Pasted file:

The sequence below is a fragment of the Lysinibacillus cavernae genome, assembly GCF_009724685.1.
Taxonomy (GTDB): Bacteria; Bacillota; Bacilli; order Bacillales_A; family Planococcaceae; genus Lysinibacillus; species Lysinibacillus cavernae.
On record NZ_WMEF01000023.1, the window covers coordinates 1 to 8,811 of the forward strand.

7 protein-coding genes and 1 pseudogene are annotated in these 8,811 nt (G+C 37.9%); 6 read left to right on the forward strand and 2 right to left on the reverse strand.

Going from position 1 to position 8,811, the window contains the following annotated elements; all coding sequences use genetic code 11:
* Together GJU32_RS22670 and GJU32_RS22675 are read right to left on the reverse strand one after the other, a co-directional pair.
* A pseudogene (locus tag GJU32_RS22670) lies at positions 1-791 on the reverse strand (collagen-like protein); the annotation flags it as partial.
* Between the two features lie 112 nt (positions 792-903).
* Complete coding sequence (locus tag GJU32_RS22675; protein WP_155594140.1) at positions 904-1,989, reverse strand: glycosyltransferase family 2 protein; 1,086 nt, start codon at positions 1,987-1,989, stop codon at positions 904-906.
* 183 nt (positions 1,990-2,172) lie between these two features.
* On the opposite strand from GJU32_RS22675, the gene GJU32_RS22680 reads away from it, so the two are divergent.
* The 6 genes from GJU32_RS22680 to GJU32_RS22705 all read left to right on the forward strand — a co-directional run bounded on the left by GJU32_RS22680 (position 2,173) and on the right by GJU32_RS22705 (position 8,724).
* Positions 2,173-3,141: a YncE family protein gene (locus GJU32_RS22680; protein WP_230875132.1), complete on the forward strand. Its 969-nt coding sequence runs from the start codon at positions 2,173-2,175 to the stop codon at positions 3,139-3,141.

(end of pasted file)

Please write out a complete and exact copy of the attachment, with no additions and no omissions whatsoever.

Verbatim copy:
The sequence below is a fragment of the Lysinibacillus cavernae genome, assembly GCF_009724685.1.
Taxonomy (GTDB): Bacteria; Bacillota; Bacilli; order Bacillales_A; family Planococcaceae; genus Lysinibacillus; species Lysinibacillus cavernae.
On record NZ_WMEF01000023.1, the window covers coordinates 1 to 8,811 of the forward strand.

7 protein-coding genes and 1 pseudogene are annotated in these 8,811 nt (G+C 37.9%); 6 read left to right on the forward strand and 2 right to left on the reverse strand.

Going from position 1 to position 8,811, the window contains the following annotated elements; all coding sequences use genetic code 11:
* Together GJU32_RS22670 and GJU32_RS22675 are read right to left on the reverse strand one after the other, a co-directional pair.
* A pseudogene (locus tag GJU32_RS22670) lies at positions 1-791 on the reverse strand (collagen-like protein); the annotation flags it as partial.
* Between the two features lie 112 nt (positions 792-903).
* Complete coding sequence (locus tag GJU32_RS22675; protein WP_155594140.1) at positions 904-1,989, reverse strand: glycosyltransferase family 2 protein; 1,086 nt, start codon at positions 1,987-1,989, stop codon at positions 904-906.
* 183 nt (positions 1,990-2,172) lie between these two features.
* On the opposite strand from GJU32_RS22675, the gene GJU32_RS22680 reads away from it, so the two are divergent.
* The 6 genes from GJU32_RS22680 to GJU32_RS22705 all read left to right on the forward strand — a co-directional run bounded on the left by GJU32_RS22680 (position 2,173) and on the right by GJU32_RS22705 (position 8,724).
* Positions 2,173-3,141: a YncE family protein gene (locus GJU32_RS22680; protein WP_230875132.1), complete on the forward strand. Its 969-nt coding sequence runs from the start codon at positions 2,173-2,175 to the stop codon at positions 3,139-3,141.